Vitamin D in health and disease: Current perspectives
Roel Jan A. Austral
ABSTRACT Despite the numerous reports of the association of vitamin D with a spectrum of development, disease treatment and health maintenance, vitamin D deficiency is common. Originating in part from the diet but with a key source resulting from transformation by exposure to sunshine, a great deal of the population suffers from vitamin D deficiency. It is linked to the treatment and pathogenesis and/or progression of several disorders including cancer, hypertension, multiple sclerosis, rheumatoid arthritis, osteoporosis, muscle weakness and diabetes. This widespread deficiency of Vitamin D merits consideration of widespread policies including increasing awareness among the public and healthcare professionals.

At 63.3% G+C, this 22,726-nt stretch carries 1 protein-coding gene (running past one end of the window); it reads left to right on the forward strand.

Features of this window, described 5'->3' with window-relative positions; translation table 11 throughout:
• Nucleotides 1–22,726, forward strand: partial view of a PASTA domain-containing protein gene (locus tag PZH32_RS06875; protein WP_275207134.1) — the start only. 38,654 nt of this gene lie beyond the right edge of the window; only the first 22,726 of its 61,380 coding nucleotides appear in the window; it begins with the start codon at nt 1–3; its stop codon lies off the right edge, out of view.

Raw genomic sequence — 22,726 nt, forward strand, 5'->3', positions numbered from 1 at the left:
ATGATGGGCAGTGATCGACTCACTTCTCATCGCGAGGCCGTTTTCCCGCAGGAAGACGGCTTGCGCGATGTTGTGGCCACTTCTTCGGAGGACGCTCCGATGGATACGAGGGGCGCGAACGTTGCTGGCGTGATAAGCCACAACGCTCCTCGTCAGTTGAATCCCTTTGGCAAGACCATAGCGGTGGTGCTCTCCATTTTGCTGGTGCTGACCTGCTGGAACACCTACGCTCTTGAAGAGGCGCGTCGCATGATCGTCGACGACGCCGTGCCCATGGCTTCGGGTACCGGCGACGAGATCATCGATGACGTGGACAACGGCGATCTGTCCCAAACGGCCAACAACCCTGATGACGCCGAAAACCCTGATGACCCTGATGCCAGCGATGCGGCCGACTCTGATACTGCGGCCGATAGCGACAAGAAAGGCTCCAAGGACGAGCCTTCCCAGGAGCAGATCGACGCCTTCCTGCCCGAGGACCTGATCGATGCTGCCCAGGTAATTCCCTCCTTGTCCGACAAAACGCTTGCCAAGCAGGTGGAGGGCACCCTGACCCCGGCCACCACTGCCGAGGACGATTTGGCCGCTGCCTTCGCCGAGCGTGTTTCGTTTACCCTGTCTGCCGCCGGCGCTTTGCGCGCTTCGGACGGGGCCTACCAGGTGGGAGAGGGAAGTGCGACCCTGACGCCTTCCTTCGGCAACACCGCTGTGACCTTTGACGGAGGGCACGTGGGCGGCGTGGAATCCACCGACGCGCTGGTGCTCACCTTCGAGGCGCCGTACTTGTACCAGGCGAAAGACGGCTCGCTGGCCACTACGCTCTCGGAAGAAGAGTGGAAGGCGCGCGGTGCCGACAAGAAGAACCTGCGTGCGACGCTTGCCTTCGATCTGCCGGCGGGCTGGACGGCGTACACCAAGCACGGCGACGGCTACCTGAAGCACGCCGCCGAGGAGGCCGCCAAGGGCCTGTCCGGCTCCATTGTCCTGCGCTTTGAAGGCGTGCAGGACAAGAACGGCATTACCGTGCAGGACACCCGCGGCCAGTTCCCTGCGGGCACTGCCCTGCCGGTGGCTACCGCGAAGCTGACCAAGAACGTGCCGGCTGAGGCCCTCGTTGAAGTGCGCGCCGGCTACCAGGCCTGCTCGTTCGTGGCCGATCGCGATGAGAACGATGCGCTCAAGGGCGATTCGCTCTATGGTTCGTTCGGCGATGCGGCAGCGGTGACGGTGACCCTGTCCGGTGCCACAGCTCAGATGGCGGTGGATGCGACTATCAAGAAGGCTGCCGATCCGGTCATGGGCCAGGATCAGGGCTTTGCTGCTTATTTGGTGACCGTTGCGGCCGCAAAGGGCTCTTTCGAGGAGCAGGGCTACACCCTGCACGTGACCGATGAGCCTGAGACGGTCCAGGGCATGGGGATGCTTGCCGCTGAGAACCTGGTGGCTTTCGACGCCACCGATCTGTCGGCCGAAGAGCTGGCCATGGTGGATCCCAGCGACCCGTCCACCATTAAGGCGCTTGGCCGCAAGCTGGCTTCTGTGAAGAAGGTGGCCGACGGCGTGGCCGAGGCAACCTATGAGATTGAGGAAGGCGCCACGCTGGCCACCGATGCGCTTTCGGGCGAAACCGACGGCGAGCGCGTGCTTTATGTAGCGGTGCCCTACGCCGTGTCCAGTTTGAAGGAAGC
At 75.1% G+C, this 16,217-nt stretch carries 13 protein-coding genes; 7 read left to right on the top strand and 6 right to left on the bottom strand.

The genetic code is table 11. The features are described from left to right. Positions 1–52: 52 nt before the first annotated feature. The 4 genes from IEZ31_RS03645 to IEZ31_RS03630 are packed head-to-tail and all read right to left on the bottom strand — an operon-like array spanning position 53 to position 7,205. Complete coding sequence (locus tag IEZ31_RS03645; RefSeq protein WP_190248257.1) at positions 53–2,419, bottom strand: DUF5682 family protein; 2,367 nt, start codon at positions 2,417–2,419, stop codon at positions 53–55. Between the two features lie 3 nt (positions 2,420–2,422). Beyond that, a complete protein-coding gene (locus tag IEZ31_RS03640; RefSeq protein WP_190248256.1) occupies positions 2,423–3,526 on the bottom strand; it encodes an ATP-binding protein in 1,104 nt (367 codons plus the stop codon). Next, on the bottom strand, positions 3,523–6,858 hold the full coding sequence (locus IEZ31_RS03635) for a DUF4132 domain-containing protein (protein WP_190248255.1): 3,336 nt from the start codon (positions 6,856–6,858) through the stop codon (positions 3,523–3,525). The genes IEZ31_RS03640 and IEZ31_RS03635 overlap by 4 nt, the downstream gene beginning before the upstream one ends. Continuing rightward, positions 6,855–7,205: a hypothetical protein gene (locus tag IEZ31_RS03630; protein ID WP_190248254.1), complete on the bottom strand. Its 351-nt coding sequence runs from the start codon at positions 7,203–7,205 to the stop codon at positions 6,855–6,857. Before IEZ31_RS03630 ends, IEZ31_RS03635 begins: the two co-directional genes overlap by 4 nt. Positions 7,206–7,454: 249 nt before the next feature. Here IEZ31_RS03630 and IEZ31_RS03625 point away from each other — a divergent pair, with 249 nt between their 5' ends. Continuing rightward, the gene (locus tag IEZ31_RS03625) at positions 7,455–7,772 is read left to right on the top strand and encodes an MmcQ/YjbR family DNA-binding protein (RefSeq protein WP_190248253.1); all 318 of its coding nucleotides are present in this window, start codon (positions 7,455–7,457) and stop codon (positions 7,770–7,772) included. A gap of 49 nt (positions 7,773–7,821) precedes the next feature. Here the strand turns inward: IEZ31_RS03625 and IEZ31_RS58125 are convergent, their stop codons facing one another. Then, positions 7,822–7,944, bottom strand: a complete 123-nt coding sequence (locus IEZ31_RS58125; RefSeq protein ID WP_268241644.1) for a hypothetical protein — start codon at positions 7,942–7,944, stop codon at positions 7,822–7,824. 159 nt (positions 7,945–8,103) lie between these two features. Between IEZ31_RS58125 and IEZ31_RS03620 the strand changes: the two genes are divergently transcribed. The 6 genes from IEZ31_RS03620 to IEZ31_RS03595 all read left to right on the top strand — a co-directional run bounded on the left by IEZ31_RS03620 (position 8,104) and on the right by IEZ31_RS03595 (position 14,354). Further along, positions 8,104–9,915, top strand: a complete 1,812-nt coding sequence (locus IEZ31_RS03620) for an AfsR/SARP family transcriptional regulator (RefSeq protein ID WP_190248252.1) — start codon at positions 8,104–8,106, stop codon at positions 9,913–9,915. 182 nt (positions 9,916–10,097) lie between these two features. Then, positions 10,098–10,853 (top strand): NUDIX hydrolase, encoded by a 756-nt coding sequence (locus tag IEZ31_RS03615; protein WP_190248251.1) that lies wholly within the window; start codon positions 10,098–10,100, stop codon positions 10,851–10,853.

Vitamin D is a group of fat-soluble prohormones which were identified after the discovery of the anti-rachitic effect of cod liver oil in the early part of the 20th century. The vitamin found in cod liver oil was designated "D" following Vitamin A, B and C, which had been discovered earlier. The two major biologically inert precursors of vitamin D are vitamin D3 (cholecalciferol) and vitamin D2 (ergocalciferol). Vitamin D3 is formed when 7-dehydrocholesterol in the skin is exposed to solar ultraviolet B (UVB, 290-320 nm), and then converted to previtamin D3. In a heat-dependent process, previtamin D3 is immediately converted to vitamin D. Excess UVB rays transform previtamin D3 into biologically inactive metabolites, tachysterol and lumisterol. Vitamin D2 is plant derived, produced exogenously by irradiation of ergosterol, and enters the circulation through diet.
Both vitamin D precursors resulting from exposure to the sunshine and the diet are converted to 25-hydroxyvitamin D [25(OH)D] (calcidiol) when they enter the liver. 25(OH)D is the major circulating form of vitamin D and is used to determine vitamin D status. In order to be biologically...